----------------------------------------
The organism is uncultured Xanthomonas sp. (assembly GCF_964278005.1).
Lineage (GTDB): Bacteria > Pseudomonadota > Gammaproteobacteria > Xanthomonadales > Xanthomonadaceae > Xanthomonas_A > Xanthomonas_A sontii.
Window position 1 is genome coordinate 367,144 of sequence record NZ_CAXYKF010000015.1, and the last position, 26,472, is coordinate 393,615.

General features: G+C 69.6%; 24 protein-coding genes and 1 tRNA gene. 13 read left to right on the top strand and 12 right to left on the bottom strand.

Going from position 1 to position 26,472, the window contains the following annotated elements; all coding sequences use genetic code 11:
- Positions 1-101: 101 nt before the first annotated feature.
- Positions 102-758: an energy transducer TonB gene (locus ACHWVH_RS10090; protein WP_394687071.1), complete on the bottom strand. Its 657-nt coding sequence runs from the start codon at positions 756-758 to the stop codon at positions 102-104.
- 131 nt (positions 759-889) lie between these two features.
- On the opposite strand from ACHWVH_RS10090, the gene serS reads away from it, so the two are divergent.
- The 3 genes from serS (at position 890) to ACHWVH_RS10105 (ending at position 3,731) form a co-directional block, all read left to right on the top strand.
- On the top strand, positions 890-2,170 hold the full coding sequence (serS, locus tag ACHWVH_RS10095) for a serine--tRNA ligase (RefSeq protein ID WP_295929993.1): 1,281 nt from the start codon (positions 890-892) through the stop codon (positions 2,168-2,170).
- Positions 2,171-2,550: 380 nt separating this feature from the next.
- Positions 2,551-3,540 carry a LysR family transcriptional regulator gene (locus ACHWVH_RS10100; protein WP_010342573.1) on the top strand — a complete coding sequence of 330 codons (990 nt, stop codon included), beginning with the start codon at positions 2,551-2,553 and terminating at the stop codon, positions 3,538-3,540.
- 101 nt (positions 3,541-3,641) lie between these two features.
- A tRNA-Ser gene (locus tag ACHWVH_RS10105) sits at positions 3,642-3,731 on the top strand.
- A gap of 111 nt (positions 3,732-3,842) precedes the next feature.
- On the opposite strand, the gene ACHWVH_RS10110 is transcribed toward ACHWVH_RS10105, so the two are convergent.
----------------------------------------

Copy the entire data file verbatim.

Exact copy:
The organism is uncultured Xanthomonas sp. (assembly GCF_964278005.1).
Lineage (GTDB): Bacteria > Pseudomonadota > Gammaproteobacteria > Xanthomonadales > Xanthomonadaceae > Xanthomonas_A > Xanthomonas_A sontii.
Window position 1 is genome coordinate 367,144 of sequence record NZ_CAXYKF010000015.1, and the last position, 26,472, is coordinate 393,615.

General features: G+C 69.6%; 24 protein-coding genes and 1 tRNA gene. 13 read left to right on the top strand and 12 right to left on the bottom strand.

Going from position 1 to position 26,472, the window contains the following annotated elements; all coding sequences use genetic code 11:
- Positions 1-101: 101 nt before the first annotated feature.
- Positions 102-758: an energy transducer TonB gene (locus ACHWVH_RS10090; protein WP_394687071.1), complete on the bottom strand. Its 657-nt coding sequence runs from the start codon at positions 756-758 to the stop codon at positions 102-104.
- 131 nt (positions 759-889) lie between these two features.
- On the opposite strand from ACHWVH_RS10090, the gene serS reads away from it, so the two are divergent.
- The 3 genes from serS (at position 890) to ACHWVH_RS10105 (ending at position 3,731) form a co-directional block, all read left to right on the top strand.
- On the top strand, positions 890-2,170 hold the full coding sequence (serS, locus tag ACHWVH_RS10095) for a serine--tRNA ligase (RefSeq protein ID WP_295929993.1): 1,281 nt from the start codon (positions 890-892) through the stop codon (positions 2,168-2,170).
- Positions 2,171-2,550: 380 nt separating this feature from the next.
- Positions 2,551-3,540 carry a LysR family transcriptional regulator gene (locus ACHWVH_RS10100; protein WP_010342573.1) on the top strand — a complete coding sequence of 330 codons (990 nt, stop codon included), beginning with the start codon at positions 2,551-2,553 and terminating at the stop codon, positions 3,538-3,540.
- 101 nt (positions 3,541-3,641) lie between these two features.
- A tRNA-Ser gene (locus tag ACHWVH_RS10105) sits at positions 3,642-3,731 on the top strand.
- A gap of 111 nt (positions 3,732-3,842) precedes the next feature.
- On the opposite strand, the gene ACHWVH_RS10110 is transcribed toward ACHWVH_RS10105, so the two are convergent.